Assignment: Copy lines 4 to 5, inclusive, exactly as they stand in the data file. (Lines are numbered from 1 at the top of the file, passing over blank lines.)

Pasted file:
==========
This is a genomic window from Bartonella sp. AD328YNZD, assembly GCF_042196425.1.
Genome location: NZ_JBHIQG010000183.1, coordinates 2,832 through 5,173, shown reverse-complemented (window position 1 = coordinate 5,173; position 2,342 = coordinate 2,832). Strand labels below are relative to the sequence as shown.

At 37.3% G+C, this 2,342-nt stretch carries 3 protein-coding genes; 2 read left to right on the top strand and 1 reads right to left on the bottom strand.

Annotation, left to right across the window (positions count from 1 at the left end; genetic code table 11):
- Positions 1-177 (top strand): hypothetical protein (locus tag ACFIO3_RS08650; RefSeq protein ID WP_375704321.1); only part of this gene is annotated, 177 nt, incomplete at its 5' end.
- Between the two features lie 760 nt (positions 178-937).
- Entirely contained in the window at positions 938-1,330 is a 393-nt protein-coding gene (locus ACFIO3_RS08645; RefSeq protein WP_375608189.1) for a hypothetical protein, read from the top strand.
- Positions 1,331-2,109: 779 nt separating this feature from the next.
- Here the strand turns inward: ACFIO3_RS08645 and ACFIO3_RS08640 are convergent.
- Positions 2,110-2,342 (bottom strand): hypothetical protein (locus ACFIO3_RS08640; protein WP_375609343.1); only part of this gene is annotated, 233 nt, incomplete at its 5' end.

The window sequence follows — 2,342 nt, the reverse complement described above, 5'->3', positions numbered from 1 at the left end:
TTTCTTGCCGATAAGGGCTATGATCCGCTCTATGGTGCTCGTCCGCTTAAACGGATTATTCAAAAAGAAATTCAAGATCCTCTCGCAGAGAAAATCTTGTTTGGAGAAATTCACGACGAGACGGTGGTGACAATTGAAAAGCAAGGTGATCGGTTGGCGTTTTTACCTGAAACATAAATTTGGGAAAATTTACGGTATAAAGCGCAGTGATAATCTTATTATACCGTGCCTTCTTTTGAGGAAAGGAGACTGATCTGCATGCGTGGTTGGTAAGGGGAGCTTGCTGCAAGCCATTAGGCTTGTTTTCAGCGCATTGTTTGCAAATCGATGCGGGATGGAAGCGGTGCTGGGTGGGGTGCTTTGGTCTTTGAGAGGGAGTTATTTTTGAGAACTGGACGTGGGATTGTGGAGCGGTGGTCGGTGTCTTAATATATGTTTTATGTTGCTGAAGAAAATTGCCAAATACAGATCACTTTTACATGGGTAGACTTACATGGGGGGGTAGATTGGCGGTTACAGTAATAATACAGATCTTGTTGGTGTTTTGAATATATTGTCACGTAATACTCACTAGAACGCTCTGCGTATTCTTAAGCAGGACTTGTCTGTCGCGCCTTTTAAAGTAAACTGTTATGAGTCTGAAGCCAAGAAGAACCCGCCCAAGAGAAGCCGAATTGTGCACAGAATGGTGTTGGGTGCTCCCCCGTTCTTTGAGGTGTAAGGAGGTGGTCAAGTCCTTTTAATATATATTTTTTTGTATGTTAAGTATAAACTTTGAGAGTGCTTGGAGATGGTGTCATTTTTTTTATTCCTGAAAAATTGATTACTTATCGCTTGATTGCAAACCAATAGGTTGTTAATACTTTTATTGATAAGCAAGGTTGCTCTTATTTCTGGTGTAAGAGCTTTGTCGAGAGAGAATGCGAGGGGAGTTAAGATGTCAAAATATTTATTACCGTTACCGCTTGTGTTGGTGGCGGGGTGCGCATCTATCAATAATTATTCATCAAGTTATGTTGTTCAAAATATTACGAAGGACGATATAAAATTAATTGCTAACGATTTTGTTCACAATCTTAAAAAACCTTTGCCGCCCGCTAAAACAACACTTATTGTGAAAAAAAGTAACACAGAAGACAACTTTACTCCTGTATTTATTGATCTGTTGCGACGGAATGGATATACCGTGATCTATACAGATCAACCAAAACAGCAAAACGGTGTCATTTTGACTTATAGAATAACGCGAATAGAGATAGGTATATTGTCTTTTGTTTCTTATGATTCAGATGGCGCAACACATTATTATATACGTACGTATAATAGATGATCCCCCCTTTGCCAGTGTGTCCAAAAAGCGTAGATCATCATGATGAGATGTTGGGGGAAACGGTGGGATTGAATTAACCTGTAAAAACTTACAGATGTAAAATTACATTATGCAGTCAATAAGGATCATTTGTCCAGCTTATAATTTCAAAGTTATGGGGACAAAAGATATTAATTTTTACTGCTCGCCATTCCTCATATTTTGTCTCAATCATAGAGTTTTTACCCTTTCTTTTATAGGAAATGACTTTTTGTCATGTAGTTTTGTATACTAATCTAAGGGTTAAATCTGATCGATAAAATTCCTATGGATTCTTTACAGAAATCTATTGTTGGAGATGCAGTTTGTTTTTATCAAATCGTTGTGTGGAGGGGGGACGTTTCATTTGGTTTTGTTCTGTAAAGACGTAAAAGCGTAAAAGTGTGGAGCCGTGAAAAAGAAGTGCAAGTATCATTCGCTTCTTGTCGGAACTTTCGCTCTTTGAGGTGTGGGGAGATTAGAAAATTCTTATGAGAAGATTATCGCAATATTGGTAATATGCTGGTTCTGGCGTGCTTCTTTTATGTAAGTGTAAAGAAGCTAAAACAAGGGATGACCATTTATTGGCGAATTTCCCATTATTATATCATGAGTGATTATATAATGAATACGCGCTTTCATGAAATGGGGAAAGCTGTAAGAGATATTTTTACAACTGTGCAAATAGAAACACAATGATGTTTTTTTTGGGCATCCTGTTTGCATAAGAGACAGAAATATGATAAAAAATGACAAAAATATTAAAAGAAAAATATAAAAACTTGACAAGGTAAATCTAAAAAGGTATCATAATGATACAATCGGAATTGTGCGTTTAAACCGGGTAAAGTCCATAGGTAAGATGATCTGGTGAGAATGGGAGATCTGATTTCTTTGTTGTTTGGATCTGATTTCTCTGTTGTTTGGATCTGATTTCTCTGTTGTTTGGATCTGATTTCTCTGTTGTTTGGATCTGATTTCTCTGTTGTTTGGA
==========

Annotation, left to right across the window (positions count from 1 at the left end; genetic code table 11):
- Positions 1-177 (top strand): hypothetical protein (locus tag ACFIO3_RS08650; RefSeq protein ID WP_375704321.1); only part of this gene is annotated, 177 nt, incomplete at its 5' end.